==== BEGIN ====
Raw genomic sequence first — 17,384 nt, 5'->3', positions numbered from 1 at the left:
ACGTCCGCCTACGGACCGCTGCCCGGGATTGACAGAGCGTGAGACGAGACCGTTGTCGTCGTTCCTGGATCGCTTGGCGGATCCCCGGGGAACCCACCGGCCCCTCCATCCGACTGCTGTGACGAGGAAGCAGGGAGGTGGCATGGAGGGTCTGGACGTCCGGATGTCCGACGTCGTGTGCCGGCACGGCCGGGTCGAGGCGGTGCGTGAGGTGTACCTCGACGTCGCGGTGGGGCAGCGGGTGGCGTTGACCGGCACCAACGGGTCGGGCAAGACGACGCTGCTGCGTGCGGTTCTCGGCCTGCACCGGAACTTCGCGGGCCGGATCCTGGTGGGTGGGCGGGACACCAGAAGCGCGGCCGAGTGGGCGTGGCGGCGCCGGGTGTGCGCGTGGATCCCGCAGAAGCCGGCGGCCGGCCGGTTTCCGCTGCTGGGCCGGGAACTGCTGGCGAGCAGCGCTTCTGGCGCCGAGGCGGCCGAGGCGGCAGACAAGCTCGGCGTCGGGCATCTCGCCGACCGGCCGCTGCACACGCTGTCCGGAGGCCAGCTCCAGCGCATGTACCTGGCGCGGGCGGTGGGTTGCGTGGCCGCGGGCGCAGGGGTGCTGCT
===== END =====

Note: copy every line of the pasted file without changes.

Raw genomic sequence first — 17,384 nt, 5'->3', positions numbered from 1 at the left:
ACGTCCGCCTACGGACCGCTGCCCGGGATTGACAGAGCGTGAGACGAGACCGTTGTCGTCGTTCCTGGATCGCTTGGCGGATCCCCGGGGAACCCACCGGCCCCTCCATCCGACTGCTGTGACGAGGAAGCAGGGAGGTGGCATGGAGGGTCTGGACGTCCGGATGTCCGACGTCGTGTGCCGGCACGGCCGGGTCGAGGCGGTGCGTGAGGTGTACCTCGACGTCGCGGTGGGGCAGCGGGTGGCGTTGACCGGCACCAACGGGTCGGGCAAGACGACGCTGCTGCGTGCGGTTCTCGGCCTGCACCGGAACTTCGCGGGCCGGATCCTGGTGGGTGGGCGGGACACCAGAAGCGCGGCCGAGTGGGCGTGGCGGCGCCGGGTGTGCGCGTGGATCCCGCAGAAGCCGGCGGCCGGCCGGTTTCCGCTGCTGGGCCGGGAACTGCTGGCGAGCAGCGCTTCTGGCGCCGAGGCGGCCGAGGCGGCAGACAAGCTCGGCGTCGGGCATCTCGCCGACCGGCCGCTGCACACGCTGTCCGGAGGCCAGCTCCAGCGCATGTACCTGGCGCGGGCGGTGGGTTGCGTGGCCGCGGGCGCAGGGGTGCTGCT